The League of Conservation voters has picked out the first Democrat it’s targeting in the 2014 elections, adding Maine’s Troy Jackson, running in the 2nd Congressional District, to the “Dirty Dozen” list of candidates it says side against the environment, The Hill reports.
MAPLEWOOD, Mo. (AP) — Missouri's solar energy industry rallied Monday to resurrect a popular rebate program created by a 2008 renewable-energy ballot initiative that was curtailed when the state's largest utilities said they had to cease participation to avoid rate increases capped by the voter-approved law.
The Missouri Solar Energy Industries Association said its members will have to lay off thousands of workers if state lawmakers or the Missouri Public Service Commission don't fix an incentive program that provided up to $50,000 in rebates to customers who installed solar rooftop panels. Lawmakers are now in their final week of the annual legislative session.
WASHINGTON (AP) — Supporters of a popular energy savings bill and the controversial Keystone XL oil pipeline say they will keep trying to force Senate action on the measures, even after they were defeated amid partisan gridlock in the Senate.
The energy legislation would tighten efficiency guidelines for new federal buildings and provide tax incentives to make homes and commercial buildings more efficient. The pipeline measure would force a decision by President Barack Obama on the long-delayed project to carry oil from Canada to the United States.
Both proposals fell victim to election-year politics Monday night, as a procedural motion to end debate on the energy bill without amendments fell five votes short of the 60 votes needed for approval. The demise of the energy bill also sealed the fate of the pipeline measure. Senate Democratic leaders said the pipeline vote could occur only after Senate action on an unamended energy bill.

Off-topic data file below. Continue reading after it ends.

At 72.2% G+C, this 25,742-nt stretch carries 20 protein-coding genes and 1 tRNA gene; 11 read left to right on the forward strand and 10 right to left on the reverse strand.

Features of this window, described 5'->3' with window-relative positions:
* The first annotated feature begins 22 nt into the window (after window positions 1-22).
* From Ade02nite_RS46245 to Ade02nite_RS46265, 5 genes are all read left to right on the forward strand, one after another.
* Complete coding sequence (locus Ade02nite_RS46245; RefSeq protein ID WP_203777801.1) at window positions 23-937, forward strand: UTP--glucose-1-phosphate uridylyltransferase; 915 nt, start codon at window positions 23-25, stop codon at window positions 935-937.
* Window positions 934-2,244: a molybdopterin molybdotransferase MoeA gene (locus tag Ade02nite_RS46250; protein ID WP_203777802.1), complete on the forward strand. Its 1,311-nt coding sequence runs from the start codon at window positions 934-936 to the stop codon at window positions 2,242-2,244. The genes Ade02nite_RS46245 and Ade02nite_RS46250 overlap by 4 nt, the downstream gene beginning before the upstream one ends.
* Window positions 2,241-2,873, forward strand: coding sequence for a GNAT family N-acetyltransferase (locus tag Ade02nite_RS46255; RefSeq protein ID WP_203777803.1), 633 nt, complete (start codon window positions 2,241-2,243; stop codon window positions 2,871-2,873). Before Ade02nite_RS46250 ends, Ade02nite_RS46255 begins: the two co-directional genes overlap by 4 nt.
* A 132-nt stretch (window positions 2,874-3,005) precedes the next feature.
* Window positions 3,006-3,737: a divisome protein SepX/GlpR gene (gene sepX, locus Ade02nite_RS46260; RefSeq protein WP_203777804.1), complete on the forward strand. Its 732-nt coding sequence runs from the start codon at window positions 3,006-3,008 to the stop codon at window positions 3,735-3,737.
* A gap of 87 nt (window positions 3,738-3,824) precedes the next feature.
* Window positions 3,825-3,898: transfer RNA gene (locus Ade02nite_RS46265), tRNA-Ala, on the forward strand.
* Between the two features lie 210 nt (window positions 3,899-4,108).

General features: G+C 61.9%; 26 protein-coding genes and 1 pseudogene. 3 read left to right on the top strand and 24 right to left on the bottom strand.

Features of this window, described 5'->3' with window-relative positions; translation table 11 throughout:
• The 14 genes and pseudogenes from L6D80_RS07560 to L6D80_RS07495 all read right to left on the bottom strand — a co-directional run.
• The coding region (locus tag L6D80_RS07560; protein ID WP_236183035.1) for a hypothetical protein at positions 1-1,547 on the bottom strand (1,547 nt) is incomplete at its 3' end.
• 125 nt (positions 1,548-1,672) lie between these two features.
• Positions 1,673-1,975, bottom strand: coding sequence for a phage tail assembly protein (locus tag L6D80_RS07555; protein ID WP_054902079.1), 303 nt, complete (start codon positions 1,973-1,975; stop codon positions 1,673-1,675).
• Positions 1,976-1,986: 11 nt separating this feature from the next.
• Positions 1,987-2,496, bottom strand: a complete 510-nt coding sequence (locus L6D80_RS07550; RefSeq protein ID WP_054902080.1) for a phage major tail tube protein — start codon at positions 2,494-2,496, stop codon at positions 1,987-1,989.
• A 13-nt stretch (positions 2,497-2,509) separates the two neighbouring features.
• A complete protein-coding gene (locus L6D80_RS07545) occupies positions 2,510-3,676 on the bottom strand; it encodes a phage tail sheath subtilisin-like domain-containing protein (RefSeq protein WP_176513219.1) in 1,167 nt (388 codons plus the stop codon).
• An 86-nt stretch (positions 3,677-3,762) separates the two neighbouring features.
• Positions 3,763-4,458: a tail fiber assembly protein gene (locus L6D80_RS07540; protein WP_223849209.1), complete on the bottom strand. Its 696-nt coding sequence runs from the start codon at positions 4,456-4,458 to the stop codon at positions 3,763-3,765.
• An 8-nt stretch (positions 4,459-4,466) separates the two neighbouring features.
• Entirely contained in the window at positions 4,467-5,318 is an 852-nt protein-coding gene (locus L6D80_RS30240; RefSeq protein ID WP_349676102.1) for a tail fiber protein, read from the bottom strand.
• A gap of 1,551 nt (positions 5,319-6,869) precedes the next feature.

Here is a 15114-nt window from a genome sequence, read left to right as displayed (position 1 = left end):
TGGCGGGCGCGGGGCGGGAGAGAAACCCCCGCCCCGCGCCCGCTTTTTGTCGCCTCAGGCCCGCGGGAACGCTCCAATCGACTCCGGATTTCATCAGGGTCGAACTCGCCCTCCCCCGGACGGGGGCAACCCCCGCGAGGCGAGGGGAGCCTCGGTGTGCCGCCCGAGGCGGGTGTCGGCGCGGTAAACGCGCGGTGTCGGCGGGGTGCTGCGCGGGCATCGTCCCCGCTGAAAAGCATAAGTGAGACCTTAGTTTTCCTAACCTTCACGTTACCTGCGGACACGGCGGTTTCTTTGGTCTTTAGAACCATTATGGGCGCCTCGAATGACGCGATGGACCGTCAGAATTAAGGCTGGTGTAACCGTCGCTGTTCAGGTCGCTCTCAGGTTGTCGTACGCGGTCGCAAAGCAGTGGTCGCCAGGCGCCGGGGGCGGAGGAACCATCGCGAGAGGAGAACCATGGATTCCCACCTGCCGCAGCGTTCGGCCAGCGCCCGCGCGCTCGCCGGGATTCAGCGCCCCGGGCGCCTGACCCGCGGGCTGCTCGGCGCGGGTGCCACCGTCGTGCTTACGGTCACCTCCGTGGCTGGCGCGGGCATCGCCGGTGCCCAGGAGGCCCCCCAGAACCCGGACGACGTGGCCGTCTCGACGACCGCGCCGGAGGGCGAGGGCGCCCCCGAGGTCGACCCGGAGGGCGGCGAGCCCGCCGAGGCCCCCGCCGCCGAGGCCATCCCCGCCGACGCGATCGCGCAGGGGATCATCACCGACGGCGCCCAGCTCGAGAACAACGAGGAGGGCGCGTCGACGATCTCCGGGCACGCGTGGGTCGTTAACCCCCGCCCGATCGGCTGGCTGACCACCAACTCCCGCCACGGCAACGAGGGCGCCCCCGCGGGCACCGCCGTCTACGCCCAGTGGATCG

LITTLE ROCK, Ark. (AP) — Two opponents in the hotly-contested Arkansas U.S. Senate race joined with officials from a pipe manufacturer Monday to press for approval of the Keystone XL Pipeline, which would move crude oil from Canada to U.S. refineries.
Democratic U.S. Sen. Mark Pryor and Republican U.S. Rep. Tom Cotton, who is challenging Pryor, appeared together at Welspun Corp.'s 800-acre campus at the Port of Little Rock, where they called on President Barack Obama to approve the pipeline project.
Welspun Tubular LLC President and CEO David Delie showed reporters 358 miles of pipe made for TransCanada, the company building the pipeline, that's stacked up on 80 acres adjacent to an idle factory.
Senate Majority Leader Harry Reid signaled Monday that no last minute deal was in the works to save a bipartisan energy efficiency bill from being killed by a Republican filibuster.
A vote planned for early evening was expected to end the bill's chances for debate and passage, and take with it Reid's offer to hold a separate vote on legislation to approve the Keystone XL pipeline.